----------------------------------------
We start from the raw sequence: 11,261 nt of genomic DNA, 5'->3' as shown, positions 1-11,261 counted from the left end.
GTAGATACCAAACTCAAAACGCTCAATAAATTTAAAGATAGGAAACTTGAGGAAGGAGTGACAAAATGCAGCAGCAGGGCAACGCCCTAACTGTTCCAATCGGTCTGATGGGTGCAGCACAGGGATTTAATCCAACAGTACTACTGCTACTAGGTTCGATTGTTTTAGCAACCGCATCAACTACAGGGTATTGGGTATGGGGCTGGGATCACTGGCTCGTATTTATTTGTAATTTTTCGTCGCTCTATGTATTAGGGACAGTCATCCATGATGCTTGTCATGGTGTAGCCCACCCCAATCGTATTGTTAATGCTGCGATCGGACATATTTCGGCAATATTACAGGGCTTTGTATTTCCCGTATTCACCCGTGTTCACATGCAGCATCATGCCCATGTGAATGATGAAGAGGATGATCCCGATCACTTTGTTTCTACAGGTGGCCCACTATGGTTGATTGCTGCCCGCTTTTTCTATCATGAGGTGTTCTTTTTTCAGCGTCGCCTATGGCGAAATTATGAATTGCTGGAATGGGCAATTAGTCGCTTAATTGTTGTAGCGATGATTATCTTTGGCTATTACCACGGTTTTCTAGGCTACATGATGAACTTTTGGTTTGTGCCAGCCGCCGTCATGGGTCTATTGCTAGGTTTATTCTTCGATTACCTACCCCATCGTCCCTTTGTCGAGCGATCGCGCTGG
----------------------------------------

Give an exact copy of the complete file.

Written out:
We start from the raw sequence: 11,261 nt of genomic DNA, 5'->3' as shown, positions 1-11,261 counted from the left end.
GTAGATACCAAACTCAAAACGCTCAATAAATTTAAAGATAGGAAACTTGAGGAAGGAGTGACAAAATGCAGCAGCAGGGCAACGCCCTAACTGTTCCAATCGGTCTGATGGGTGCAGCACAGGGATTTAATCCAACAGTACTACTGCTACTAGGTTCGATTGTTTTAGCAACCGCATCAACTACAGGGTATTGGGTATGGGGCTGGGATCACTGGCTCGTATTTATTTGTAATTTTTCGTCGCTCTATGTATTAGGGACAGTCATCCATGATGCTTGTCATGGTGTAGCCCACCCCAATCGTATTGTTAATGCTGCGATCGGACATATTTCGGCAATATTACAGGGCTTTGTATTTCCCGTATTCACCCGTGTTCACATGCAGCATCATGCCCATGTGAATGATGAAGAGGATGATCCCGATCACTTTGTTTCTACAGGTGGCCCACTATGGTTGATTGCTGCCCGCTTTTTCTATCATGAGGTGTTCTTTTTTCAGCGTCGCCTATGGCGAAATTATGAATTGCTGGAATGGGCAATTAGTCGCTTAATTGTTGTAGCGATGATTATCTTTGGCTATTACCACGGTTTTCTAGGCTACATGATGAACTTTTGGTTTGTGCCAGCCGCCGTCATGGGTCTATTGCTAGGTTTATTCTTCGATTACCTACCCCATCGTCCCTTTGTCGAGCGATCGCGCTGG